Ahoy! Our community has become acutely aware of the need for skilled infosec folks to help out in all cause areas. The market conditions are that information security skilled individuals are in shorter supply than demand. This book club aims to remedy that problem.
I have been leading the Chrome Infrastructure Security team at Google for 3 years, have 11 years of infosec experience, and 24 years of career experience. My team’s current focus includes APT and insider defense. I built that team with a mix of folks with infosec skills—yes—but the team is also made up of individuals who were strong general software engineers who had an interest in security. I applied this book and a comprehensive, 18 month training program to transition those folks to infosec and that has been successful. Reading this book as a book club is the first 5 months of that program. So, while this book club is not sufficient to make a career transition to infosec, it is a significant first step in doing so.
The goal of this group and our meetings is to teach infosec practices, engineering, and policies to those who are interested in learning them, and to refresh and fill in gaps in those who are already in the infosec focus area.
This book is the first to really capture the knowledge of some of the best security and reliability teams in the world, and while very few companies will need to operate at Google’s scale many engineers and operators can benefit from some of the hard-earned lessons on securing wide-flung distributed systems. This book is full of useful insights from cover to cover, and each example and anecdote is heavy with authenticity and the wisdom that comes from experimenting, failing and measuring real outcomes at scale. It is a must for anybody looking to build their systems the correct way from day one.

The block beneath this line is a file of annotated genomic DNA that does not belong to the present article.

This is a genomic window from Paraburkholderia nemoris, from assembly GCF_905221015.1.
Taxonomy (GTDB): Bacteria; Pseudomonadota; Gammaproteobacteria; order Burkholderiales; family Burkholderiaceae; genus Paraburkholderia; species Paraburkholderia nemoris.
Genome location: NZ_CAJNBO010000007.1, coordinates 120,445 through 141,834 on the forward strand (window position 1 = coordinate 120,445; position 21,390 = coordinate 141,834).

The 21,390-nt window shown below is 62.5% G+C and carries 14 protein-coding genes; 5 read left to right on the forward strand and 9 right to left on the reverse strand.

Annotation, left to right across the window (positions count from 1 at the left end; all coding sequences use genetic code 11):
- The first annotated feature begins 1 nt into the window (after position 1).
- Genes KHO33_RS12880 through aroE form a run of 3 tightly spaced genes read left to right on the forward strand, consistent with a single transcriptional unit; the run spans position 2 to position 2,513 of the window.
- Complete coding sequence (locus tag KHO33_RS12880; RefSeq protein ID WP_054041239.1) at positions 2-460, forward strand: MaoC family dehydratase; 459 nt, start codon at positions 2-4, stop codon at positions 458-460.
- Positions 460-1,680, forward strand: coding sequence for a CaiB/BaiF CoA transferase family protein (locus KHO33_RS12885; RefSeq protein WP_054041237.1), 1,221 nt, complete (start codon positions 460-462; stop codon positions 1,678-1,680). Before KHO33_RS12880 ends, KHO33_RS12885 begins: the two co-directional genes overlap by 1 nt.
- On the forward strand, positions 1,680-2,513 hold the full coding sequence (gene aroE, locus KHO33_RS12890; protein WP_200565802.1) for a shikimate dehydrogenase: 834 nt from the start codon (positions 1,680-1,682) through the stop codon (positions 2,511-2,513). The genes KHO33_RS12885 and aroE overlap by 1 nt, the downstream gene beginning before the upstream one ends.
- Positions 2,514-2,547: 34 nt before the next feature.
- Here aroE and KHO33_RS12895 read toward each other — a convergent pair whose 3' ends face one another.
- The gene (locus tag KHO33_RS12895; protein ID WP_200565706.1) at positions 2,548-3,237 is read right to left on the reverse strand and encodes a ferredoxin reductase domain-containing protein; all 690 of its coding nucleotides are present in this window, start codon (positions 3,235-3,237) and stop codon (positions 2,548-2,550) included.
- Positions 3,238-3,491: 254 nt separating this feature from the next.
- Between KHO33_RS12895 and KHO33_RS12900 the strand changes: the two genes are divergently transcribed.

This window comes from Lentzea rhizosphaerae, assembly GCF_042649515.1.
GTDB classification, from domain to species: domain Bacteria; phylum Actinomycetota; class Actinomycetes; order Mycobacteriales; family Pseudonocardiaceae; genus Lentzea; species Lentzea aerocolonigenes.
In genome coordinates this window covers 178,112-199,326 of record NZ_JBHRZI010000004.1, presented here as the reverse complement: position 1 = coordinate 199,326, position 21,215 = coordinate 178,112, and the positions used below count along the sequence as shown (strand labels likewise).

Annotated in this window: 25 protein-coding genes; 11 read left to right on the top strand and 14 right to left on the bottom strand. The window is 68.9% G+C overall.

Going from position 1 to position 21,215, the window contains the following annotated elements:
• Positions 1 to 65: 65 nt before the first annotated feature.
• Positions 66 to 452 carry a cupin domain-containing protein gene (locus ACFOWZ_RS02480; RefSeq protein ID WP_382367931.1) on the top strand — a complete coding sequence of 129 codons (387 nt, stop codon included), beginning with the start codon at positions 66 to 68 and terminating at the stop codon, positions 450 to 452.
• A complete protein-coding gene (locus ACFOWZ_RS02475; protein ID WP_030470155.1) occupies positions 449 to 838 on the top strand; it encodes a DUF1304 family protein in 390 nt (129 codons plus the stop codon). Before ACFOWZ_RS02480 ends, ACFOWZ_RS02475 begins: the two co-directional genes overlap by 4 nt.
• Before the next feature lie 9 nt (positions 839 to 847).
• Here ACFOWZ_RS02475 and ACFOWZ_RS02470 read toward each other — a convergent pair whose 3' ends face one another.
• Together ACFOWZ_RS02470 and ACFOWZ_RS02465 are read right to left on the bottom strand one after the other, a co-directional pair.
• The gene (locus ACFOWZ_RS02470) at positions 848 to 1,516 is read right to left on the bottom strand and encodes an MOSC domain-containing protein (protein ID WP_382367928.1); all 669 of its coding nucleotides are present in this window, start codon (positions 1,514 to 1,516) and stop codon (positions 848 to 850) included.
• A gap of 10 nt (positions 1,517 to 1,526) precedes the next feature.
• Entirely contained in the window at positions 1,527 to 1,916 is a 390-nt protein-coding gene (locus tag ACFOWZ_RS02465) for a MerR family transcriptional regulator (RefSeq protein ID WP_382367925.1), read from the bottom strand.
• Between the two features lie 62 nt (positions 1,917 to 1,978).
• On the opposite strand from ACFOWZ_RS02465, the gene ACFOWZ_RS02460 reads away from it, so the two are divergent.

This is a dry, information-dense book. But it also contains a comprehensive manual for how to implement what is widely considered the most secure company in the world.
Any software engineer who is curious about becoming security engineering focused or anyone looking to up their existing infosec career path. It is beyond the level of new bachelor’s graduates. However, anyone with 3-ish years of engineering practice on real-world engineering systems should be able to keep up. A person with a CompSci masters degree but no hands-on experience might also be ready to join.
Directed to anyone who considers themselves EA-aligned. Will discuss publicly known exploits and news stories, as they relate to the book contents, and avoid confidential cases from private orgs. Will discuss applicability to various aspects of EA-aligned work across all cause areas.
Format, length, time and signup
Meet for 1 hour on Google Meet every 2 weeks where we will discuss 2 chapters. ~11 meetings over 22 weeks.
The meetings will be facilitated by me.
The discussion format will be:
- The facilitator will select a theme from the chapters, in order, and then prompt the participants to offer their perspective, ensuring that everyone has ample opportunity to participate, if they choose.
- Discussion on each theme will continue for 5-10 minutes and then proceed to the next theme. Participants should offer any relevant, current news or applicability to cause areas, if time permits.
- The facilitator will ensure that discussion is relevant and move the conversation along to the next topic, being mindful of the time limit.
- Any threads that warrant more discussion than we have time for in the call will be taken to the Slack channel for the book club (see form below for invite) where participants can continue the discussion and ask more questions about specific implementation details and how to effect that change in an organization.
Dates & Time: Starting date: Saturday April 1, 2023 at 2PM PDT. (timezone conversion). We have core attendees signed up across US, UK and AUS currently; apologies if this does not overlap with your timezone.
Special thanks to Wim van der Schoot for the impetus to organize this book club.